Global warming is exacerbating weather, and climate extremes events and is projected to aggravate multi sectorial risks. A multiplicity of climate hazards will be involved, triggering cumulative and interactive impacts on a variety of natural and human systems. An improved understanding of risk interactions and dynamics is required to support decision makers in their ability to better manage current and future climate change risks. To face this issue, the research community has been starting to test new methodological approaches and tools, including the application of Machine Learning (ML) leveraging the potential of the large availability and variety of spatio-temporal big data for environmental applications. Given the increasing attention on the application of ML methods to Climate Change Risk Assessment (CCRA), this review mapped out the state of art and potential of these methods to this field of research. Scientometric and systematic analysis were jointly applied providing an in-depth review of publications across the 2000-2020 timeframe. The resulting output from the analysis showed that a huge variety of ML algorithms have been already applied within CCRA, among them, the most recurrent are Decision Tree, Random Forest, and Artificial Neural Network. These algorithms are often applied in an ensemble or hybridized way to analyze most of all floods and landslides risk events. Moreover, the application of ML to deal with remote sensing data is consistent and effective across reviewed CCRA applications, allowing the identification and classification of targets and the detection of environmental and structural features. On the contrary concerning future climate change scenarios, literature seems not to be very widespread into scientific production, compared to studies evaluating risks under current conditions. The same lack can be noted also for the assessment of cascading and compound hazards and risks, since these concepts are recently emerging in CCRA literature but not yet in combination with ML-based applications.

Exploring machine learning potential for climate change risk assessment

Federica Zennaro;Elisa Furlan;Christian Simeoni;Silvia Torresan;Sinem Aslan;Andrea Critto
;
Antonio Marcomini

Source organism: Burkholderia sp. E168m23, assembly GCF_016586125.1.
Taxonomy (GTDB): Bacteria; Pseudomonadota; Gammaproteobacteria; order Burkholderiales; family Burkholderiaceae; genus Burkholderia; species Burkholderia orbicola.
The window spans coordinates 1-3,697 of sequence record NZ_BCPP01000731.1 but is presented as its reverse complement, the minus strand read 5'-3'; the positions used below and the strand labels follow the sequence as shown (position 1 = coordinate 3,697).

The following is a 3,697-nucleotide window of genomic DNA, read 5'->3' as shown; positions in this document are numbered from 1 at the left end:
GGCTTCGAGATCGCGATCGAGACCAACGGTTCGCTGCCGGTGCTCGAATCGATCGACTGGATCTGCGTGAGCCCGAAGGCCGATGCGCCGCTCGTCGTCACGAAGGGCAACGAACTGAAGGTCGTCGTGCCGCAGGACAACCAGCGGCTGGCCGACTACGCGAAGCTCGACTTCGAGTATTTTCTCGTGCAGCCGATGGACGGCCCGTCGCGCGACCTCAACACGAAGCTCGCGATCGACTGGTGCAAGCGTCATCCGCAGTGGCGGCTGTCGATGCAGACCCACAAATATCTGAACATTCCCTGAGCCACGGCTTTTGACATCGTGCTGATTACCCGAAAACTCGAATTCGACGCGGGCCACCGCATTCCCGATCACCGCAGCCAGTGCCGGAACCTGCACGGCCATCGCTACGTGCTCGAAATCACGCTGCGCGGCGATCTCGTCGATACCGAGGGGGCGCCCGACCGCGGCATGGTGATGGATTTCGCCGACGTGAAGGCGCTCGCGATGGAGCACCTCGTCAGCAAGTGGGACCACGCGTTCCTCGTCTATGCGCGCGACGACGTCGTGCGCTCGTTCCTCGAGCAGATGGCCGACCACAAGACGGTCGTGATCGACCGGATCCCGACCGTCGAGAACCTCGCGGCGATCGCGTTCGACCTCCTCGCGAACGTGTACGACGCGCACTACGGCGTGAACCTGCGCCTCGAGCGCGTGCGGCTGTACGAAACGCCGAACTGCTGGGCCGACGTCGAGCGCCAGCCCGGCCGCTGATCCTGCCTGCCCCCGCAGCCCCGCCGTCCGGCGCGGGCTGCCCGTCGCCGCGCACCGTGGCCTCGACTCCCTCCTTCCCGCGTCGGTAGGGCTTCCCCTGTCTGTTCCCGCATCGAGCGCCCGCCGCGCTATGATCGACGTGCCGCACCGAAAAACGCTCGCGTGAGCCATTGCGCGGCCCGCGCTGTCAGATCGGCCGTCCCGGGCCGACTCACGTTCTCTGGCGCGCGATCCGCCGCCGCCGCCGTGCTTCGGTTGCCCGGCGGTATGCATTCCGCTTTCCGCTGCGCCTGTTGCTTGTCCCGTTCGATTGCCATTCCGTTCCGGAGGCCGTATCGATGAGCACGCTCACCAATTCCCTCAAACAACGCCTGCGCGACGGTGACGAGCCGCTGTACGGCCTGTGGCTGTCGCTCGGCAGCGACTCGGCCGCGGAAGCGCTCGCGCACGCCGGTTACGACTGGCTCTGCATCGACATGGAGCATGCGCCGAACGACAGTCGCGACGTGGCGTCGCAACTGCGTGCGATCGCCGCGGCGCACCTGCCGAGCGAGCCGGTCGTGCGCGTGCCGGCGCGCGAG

2021-01-01

Abstract

Global warming is exacerbating weather, and climate extremes events and is projected to aggravate multi sectorial risks. A multiplicity of climate hazards will be involved, triggering cumulative and interactive impacts on a variety of natural and human systems. An improved understanding of risk interactions and dynamics is required to support decision makers in their ability to better manage current and future climate change risks. To face this issue, the research community has been starting to test new methodological approaches and tools, including the application of Machine Learning (ML) leveraging the potential of the large availability and variety of spatio-temporal big data for environmental applications. Given the increasing attention on the application of ML methods to Climate Change Risk Assessment (CCRA), this review mapped out the state of art and potential of these methods to this field of research. Scientometric and systematic analysis were jointly applied providing an in-depth review of publications across the 2000-2020 timeframe. The resulting output from the analysis showed that a huge variety of ML algorithms have been already applied within CCRA, among them, the most recurrent are Decision Tree, Random Forest, and Artificial Neural Network. These algorithms are often applied in an ensemble or hybridized way to analyze most of all floods and landslides risk events. Moreover, the application of ML to deal with remote sensing data is consistent and effective across reviewed CCRA applications, allowing the identification and classification of targets and the detection of environmental and structural features. On the contrary concerning future climate change scenarios, literature seems not to be very widespread into scientific production, compared to studies evaluating risks under current conditions. The same lack can be noted also for the assessment of cascading and compound hazards and risks, since these concepts are recently emerging in CCRA literature but not yet in combination with ML-based applications.
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Utilizza questo identificativo per citare o creare un link a questo documento: https://hdl.handle.net/10278/5004137
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